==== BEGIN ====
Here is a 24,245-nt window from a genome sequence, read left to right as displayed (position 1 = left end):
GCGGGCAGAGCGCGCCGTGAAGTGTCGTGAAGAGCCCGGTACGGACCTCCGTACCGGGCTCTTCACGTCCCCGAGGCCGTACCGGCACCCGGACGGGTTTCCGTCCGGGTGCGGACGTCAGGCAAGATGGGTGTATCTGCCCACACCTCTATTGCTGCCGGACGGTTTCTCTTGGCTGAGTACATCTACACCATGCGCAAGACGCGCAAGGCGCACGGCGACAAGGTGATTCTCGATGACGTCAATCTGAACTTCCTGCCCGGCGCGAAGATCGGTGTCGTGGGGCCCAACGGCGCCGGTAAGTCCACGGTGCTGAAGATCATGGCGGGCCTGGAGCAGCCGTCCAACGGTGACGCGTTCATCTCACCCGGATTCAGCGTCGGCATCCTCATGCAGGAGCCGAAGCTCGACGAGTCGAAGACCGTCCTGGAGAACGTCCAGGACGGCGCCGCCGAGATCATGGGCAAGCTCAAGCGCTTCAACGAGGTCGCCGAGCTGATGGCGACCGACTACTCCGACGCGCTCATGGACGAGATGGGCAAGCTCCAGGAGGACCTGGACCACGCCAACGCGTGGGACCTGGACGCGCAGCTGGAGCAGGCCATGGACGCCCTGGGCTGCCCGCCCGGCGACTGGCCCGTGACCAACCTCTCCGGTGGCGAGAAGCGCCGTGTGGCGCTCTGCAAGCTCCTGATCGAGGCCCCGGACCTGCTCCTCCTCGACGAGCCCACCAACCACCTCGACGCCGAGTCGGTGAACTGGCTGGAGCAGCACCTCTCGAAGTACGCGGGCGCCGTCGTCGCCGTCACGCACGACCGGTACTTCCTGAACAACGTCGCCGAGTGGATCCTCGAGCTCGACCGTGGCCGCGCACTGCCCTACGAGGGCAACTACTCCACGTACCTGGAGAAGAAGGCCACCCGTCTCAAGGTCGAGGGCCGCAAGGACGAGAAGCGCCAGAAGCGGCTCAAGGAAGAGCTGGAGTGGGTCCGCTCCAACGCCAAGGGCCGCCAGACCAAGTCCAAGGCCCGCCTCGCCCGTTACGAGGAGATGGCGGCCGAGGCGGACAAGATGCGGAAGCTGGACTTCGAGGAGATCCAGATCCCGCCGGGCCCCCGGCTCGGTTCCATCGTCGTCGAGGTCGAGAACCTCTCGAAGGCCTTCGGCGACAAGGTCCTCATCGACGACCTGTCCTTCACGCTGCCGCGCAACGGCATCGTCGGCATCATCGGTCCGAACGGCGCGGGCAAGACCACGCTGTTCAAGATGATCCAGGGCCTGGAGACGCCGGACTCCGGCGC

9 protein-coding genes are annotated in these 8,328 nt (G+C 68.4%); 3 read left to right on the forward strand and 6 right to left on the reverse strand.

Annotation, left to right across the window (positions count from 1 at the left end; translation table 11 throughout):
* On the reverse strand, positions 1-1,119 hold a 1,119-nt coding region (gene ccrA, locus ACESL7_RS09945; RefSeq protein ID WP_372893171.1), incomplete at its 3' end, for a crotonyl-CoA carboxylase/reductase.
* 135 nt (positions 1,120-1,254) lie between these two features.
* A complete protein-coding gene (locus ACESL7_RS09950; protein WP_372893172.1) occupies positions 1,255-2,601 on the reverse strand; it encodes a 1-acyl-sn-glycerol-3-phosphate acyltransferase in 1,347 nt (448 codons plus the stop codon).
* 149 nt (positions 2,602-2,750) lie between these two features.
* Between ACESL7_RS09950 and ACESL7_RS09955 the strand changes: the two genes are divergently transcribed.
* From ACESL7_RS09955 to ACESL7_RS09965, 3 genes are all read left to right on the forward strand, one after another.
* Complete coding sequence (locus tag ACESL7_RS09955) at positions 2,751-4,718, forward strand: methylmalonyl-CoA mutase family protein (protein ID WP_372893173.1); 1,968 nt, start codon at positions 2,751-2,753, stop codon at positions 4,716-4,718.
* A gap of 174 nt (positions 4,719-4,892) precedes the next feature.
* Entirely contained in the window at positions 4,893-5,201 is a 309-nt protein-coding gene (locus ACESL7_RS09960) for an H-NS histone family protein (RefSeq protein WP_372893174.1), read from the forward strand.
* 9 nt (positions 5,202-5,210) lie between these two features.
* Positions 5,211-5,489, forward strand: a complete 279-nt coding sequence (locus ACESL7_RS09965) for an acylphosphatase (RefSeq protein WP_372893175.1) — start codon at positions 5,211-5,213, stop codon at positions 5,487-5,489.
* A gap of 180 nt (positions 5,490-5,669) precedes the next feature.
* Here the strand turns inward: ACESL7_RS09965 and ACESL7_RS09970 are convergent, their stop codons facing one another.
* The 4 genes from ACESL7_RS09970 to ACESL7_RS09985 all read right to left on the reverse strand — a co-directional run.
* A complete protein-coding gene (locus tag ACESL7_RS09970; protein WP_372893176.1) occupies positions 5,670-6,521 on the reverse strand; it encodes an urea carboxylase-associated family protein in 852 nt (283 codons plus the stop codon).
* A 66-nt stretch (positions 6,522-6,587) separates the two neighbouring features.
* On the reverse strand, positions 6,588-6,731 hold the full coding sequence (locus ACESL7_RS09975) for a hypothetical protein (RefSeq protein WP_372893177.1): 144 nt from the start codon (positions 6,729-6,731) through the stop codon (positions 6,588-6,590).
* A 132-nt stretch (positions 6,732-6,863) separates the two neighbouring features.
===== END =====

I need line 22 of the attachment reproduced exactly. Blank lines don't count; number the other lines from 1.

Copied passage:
* A 132-nt stretch (positions 6,732-6,863) separates the two neighbouring features.